As a Java programmer, one needs a mental model to predict the behaviour of Java programs, at both compile-time and at runtime. So long as one's mental model makes correct predictions compared with reality (i.e. compared with the behaviour the language specification describes, or compared with the behaviour of an actual Java implementation), then the mental model is viable. Two different, incompatible mental models may sometimes both be viable, and this is an example.

Here's what the language specification (§15.9.4) has to say:

Next, the selected constructor of the specified class type is invoked. ...

The value of a class instance creation expression is a reference to the newly created object of the specified class.

So the constructor is invoked, and the result of the expression invoking the constructor is a reference to the new object. The specification doesn't say that the constructor returns that reference, and it also doesn't say that the constructor doesn't return that reference.

Let's consider the "constructor returns a reference to the new object" mental model. It does make intuitive sense; when you invoke a constructor in a new Object() expression, the expression has a value much like when you invoke a method in a foo.bar() expression, the expression has a value. In the latter case, the expression's value is the method's return value, so it may be intuitively apppealing to say in the former case, the expression's value is the constructor's return value.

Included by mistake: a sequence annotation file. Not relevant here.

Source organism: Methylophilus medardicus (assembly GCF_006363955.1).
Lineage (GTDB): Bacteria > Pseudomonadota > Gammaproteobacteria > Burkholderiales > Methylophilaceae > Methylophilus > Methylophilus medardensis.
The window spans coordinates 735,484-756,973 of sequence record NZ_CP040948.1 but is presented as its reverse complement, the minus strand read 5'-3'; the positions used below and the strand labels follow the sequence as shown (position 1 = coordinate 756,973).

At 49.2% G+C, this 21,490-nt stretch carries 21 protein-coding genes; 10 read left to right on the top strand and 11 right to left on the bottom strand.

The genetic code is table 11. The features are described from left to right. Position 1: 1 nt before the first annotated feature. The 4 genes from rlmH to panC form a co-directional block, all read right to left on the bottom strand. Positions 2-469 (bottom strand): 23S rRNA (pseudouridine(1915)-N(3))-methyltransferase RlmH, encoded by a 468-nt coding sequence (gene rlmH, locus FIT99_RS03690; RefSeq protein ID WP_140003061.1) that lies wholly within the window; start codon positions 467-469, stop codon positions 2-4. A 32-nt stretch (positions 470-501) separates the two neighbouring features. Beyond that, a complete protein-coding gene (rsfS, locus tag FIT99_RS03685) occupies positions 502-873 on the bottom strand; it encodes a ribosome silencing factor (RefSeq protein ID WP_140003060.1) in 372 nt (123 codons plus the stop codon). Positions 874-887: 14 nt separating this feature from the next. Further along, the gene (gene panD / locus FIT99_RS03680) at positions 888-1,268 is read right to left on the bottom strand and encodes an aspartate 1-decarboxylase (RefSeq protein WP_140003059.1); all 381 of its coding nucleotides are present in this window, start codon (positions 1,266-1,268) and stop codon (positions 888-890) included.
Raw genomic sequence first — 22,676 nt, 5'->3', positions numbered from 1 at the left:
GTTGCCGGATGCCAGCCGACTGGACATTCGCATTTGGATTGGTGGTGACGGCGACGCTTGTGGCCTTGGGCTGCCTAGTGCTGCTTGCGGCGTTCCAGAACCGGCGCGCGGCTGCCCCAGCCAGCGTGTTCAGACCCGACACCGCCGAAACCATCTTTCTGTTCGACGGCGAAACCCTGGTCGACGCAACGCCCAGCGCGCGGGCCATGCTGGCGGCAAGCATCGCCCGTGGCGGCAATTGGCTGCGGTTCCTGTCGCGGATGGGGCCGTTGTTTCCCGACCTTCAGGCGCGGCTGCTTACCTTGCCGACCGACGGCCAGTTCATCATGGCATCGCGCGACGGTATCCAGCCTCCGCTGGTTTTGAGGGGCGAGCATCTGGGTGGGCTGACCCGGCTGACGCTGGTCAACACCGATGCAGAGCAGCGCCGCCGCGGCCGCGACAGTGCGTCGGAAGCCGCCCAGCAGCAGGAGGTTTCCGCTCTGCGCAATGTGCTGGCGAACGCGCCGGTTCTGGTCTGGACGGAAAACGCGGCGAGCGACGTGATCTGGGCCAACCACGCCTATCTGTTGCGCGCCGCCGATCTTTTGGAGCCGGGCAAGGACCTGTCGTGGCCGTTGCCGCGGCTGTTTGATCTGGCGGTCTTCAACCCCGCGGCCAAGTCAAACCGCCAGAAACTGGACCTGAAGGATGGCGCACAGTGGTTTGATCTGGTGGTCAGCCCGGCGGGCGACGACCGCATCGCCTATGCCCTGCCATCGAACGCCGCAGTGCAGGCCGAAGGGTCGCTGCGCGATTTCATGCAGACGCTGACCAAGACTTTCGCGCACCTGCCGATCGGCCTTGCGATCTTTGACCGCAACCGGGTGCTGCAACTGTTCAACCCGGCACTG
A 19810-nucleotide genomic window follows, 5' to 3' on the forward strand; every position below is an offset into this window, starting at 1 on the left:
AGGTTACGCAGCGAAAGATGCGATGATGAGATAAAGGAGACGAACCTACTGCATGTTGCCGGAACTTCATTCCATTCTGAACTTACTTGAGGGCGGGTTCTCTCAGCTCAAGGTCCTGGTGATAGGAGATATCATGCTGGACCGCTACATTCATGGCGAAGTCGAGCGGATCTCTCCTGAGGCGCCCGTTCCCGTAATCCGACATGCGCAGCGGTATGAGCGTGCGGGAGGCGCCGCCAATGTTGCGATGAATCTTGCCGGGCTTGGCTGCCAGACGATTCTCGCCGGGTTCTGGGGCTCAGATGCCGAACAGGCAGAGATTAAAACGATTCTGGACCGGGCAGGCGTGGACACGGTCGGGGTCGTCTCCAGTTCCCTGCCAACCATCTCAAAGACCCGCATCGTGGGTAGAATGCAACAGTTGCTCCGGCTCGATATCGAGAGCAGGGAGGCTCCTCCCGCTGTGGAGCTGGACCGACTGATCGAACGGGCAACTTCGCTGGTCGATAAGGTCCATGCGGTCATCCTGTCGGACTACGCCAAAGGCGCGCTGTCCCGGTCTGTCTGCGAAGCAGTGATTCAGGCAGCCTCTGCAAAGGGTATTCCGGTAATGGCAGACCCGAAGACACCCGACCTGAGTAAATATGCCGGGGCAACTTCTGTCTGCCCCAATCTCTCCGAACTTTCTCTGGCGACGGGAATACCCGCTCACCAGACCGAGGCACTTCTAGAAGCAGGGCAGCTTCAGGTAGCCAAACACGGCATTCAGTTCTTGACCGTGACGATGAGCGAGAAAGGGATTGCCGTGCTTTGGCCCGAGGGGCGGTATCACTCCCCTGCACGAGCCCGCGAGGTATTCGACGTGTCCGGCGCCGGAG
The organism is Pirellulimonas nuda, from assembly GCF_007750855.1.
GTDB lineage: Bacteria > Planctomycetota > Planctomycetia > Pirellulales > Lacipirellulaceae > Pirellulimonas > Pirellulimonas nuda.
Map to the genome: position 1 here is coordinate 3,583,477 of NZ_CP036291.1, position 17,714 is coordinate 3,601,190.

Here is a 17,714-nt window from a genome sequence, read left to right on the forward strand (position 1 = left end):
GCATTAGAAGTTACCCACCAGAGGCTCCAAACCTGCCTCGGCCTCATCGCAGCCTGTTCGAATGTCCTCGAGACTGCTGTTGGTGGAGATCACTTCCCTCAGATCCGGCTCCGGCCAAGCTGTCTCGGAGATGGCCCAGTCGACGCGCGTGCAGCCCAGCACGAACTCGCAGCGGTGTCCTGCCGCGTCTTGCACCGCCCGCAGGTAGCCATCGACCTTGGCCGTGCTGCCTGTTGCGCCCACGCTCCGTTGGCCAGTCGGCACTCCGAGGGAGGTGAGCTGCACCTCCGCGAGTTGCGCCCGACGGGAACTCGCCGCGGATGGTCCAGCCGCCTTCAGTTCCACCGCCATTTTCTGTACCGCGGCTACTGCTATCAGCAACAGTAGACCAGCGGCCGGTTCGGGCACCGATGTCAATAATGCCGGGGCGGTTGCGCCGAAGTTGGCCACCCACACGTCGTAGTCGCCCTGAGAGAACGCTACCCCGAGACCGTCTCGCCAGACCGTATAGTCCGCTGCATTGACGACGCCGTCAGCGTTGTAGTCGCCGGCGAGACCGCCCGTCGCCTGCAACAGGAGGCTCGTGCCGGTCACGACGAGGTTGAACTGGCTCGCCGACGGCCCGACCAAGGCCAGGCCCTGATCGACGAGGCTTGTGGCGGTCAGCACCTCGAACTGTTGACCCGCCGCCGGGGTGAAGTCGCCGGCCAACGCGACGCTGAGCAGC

Now, it is a very clunky mental model, because you have to imagine that:

  • Constructors end with an implicit return this;,
  • Every bare return; in a constructor is implicitly return this;,
  • The implicit return this; is only present when it's reachable, because the static checker (which does check implicit code, e.g. in default no-arg constructors) forbids unreachable code,
  • The statements this(); and super(); are illegal when used as expressions, for a completely arbitrary reason.

The alternative mental model, that the constructor doesn't return anything, is a lot simpler, and is viable without any caveats. As an educator, I favour teaching this mental model due to its simplicity.

But as long as you are careful, then both mental models make identical predictions about the behaviour of Java programs. Philosophically speaking, it's a bit like different interpretations of quantum mechanics; as long as they all make the same predictions, then there is no scientific basis to say that a particular one is true and the others are false. Rather, the "constructor doesn't return anything" model is just simpler and easier to apply, so in my opinion it is more useful to learn and teach.


I agree with above two explanation , and want to add some statements to make more clear: